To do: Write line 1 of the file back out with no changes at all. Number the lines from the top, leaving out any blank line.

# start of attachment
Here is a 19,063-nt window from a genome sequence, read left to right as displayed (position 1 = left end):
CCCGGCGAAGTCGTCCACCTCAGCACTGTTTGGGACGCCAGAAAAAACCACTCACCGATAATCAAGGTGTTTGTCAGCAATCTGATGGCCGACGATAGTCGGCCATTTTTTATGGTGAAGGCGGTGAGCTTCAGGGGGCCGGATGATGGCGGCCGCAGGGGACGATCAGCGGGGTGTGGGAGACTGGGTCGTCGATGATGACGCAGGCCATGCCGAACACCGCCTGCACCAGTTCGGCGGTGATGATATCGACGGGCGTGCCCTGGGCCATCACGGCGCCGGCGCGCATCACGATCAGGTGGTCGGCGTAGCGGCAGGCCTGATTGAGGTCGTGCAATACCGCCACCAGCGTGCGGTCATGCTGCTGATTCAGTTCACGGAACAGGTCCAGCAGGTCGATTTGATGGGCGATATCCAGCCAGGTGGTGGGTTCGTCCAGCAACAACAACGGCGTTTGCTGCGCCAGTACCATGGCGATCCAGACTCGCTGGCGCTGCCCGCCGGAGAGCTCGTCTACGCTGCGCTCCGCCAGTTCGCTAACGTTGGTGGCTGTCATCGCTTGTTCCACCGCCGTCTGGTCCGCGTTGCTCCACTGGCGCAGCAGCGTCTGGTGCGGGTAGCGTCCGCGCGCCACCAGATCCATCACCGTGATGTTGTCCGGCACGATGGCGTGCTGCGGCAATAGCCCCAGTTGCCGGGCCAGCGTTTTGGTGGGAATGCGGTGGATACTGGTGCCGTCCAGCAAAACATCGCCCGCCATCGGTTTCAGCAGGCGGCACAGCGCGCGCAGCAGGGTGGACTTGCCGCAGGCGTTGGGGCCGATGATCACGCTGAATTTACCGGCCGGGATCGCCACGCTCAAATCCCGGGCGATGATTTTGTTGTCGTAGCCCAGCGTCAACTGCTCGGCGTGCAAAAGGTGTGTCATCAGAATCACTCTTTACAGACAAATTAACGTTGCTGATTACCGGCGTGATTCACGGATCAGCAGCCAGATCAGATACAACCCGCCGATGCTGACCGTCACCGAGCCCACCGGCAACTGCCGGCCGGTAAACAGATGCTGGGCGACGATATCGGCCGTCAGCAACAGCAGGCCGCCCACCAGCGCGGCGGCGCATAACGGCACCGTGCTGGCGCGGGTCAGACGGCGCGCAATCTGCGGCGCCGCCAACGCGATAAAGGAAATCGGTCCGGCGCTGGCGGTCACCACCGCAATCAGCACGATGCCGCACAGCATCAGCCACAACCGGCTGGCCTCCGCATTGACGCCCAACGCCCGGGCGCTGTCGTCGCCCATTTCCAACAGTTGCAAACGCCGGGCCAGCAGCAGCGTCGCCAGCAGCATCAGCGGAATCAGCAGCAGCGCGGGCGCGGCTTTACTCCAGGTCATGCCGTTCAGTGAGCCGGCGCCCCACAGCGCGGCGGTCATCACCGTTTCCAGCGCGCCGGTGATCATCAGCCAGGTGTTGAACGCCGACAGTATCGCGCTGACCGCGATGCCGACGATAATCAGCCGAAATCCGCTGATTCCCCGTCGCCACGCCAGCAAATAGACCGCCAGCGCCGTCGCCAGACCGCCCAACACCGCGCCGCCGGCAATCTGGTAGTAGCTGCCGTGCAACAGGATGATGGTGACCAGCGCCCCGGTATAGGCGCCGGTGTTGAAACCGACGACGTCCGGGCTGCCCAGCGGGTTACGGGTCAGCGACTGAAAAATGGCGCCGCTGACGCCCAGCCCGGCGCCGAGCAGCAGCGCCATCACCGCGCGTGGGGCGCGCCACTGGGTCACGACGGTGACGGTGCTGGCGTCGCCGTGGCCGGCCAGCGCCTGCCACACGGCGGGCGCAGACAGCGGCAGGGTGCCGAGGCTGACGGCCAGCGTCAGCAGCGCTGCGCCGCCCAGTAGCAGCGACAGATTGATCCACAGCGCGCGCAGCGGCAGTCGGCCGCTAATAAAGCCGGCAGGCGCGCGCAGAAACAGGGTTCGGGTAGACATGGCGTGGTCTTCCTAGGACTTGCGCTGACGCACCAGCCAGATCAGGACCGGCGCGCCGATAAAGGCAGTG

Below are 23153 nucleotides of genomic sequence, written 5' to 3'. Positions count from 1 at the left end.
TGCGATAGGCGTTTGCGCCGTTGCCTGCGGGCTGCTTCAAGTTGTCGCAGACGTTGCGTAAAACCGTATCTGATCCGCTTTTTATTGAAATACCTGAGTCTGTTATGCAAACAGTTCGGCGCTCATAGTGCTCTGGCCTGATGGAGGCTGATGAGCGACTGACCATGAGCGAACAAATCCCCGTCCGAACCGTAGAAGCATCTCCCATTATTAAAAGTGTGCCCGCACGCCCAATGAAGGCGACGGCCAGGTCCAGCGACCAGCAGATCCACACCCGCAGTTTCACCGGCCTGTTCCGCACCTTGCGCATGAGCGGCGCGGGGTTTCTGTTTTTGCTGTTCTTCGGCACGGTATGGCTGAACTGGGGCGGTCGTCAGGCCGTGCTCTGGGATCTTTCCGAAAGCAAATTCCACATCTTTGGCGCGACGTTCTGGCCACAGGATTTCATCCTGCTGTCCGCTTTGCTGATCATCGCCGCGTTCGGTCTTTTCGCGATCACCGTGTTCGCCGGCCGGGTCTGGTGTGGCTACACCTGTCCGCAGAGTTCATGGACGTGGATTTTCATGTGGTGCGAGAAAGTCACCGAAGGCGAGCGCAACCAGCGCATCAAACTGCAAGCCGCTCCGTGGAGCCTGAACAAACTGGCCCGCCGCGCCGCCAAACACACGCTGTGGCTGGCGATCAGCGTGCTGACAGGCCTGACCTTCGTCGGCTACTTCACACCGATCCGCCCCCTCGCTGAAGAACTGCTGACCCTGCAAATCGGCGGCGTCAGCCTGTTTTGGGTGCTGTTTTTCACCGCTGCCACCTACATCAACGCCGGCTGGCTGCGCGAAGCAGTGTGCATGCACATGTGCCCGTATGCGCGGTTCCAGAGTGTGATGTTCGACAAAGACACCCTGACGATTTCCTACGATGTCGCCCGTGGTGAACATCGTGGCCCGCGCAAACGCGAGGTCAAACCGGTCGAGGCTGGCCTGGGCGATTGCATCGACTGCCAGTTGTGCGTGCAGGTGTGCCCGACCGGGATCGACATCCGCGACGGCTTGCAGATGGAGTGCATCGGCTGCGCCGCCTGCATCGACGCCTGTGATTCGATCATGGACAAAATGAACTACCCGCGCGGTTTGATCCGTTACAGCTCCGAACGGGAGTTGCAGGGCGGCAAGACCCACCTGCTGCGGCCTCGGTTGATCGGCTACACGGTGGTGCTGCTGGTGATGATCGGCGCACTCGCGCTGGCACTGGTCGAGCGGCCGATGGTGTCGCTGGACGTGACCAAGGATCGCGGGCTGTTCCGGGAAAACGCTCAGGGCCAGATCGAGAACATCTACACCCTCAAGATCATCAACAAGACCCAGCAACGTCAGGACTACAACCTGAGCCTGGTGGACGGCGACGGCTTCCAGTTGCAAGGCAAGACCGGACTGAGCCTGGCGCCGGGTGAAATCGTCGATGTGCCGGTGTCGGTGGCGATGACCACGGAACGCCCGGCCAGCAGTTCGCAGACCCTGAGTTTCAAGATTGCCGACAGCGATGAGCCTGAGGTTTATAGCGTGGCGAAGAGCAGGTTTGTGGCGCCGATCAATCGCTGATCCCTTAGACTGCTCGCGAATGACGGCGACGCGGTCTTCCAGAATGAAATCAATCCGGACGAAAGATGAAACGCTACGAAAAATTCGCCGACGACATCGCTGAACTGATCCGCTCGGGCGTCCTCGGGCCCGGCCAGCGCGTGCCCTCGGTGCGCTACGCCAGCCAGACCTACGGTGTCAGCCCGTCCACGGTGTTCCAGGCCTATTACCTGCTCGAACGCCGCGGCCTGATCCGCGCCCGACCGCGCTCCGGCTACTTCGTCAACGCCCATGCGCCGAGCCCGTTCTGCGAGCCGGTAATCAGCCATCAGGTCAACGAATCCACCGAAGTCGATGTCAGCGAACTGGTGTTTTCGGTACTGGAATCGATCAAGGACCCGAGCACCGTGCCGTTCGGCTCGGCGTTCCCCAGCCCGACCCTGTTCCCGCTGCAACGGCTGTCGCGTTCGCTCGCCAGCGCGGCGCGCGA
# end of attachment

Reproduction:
Here is a 19,063-nt window from a genome sequence, read left to right as displayed (position 1 = left end):